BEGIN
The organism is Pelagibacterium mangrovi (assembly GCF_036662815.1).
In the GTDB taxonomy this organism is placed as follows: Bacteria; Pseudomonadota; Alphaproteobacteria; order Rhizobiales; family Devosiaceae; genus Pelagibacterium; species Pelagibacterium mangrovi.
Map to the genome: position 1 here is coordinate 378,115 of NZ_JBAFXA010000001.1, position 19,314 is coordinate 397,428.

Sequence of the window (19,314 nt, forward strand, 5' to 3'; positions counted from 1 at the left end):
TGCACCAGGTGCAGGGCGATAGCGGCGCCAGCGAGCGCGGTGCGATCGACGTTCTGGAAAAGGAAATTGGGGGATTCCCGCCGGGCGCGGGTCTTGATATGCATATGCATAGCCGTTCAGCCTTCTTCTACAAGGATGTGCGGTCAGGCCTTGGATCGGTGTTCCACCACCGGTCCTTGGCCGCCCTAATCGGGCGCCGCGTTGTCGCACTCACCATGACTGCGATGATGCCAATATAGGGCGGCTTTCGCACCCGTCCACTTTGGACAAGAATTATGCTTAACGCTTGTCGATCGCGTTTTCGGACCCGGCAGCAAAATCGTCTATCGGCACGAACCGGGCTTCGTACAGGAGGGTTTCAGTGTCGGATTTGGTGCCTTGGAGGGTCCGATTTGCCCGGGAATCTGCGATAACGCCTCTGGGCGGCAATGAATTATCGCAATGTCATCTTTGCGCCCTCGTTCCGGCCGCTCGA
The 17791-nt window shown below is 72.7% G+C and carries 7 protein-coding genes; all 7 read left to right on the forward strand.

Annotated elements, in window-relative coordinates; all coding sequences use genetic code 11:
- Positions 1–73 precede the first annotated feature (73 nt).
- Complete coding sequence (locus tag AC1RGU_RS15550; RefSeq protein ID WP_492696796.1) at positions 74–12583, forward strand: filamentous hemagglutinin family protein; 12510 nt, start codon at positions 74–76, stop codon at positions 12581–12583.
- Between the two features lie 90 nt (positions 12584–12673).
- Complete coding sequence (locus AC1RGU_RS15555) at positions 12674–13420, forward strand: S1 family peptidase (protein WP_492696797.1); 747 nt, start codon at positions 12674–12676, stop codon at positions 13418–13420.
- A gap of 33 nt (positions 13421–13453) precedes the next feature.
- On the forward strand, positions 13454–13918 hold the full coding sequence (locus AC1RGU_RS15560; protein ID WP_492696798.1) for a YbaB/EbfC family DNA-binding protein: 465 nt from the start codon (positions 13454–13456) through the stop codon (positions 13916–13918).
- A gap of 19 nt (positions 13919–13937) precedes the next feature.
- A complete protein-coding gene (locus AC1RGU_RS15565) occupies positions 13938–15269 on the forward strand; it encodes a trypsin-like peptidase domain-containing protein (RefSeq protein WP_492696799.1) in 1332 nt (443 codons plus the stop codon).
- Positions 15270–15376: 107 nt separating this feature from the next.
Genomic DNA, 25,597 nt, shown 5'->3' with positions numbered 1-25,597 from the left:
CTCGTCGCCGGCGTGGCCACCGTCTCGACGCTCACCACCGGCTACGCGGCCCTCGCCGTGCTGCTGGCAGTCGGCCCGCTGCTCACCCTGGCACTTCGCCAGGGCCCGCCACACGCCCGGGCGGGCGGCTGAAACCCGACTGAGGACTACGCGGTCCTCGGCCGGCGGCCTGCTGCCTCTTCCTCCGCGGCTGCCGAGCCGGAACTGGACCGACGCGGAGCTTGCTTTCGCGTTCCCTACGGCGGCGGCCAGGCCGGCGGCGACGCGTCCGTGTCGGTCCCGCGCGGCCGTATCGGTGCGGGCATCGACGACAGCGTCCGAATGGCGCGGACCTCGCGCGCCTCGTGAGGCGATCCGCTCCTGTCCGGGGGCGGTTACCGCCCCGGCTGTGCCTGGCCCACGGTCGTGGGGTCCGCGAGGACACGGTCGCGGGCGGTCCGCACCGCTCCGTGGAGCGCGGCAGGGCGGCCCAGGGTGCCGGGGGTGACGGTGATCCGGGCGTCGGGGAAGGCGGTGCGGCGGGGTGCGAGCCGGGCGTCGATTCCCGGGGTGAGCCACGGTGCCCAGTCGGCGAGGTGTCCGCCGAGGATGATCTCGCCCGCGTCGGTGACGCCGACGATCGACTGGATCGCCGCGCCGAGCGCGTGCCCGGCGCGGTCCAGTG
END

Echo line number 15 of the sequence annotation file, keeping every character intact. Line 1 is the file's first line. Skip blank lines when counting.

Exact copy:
- A complete protein-coding gene (locus AC1RGU_RS15565) occupies positions 13938–15269 on the forward strand; it encodes a trypsin-like peptidase domain-containing protein (RefSeq protein WP_492696799.1) in 1332 nt (443 codons plus the stop codon).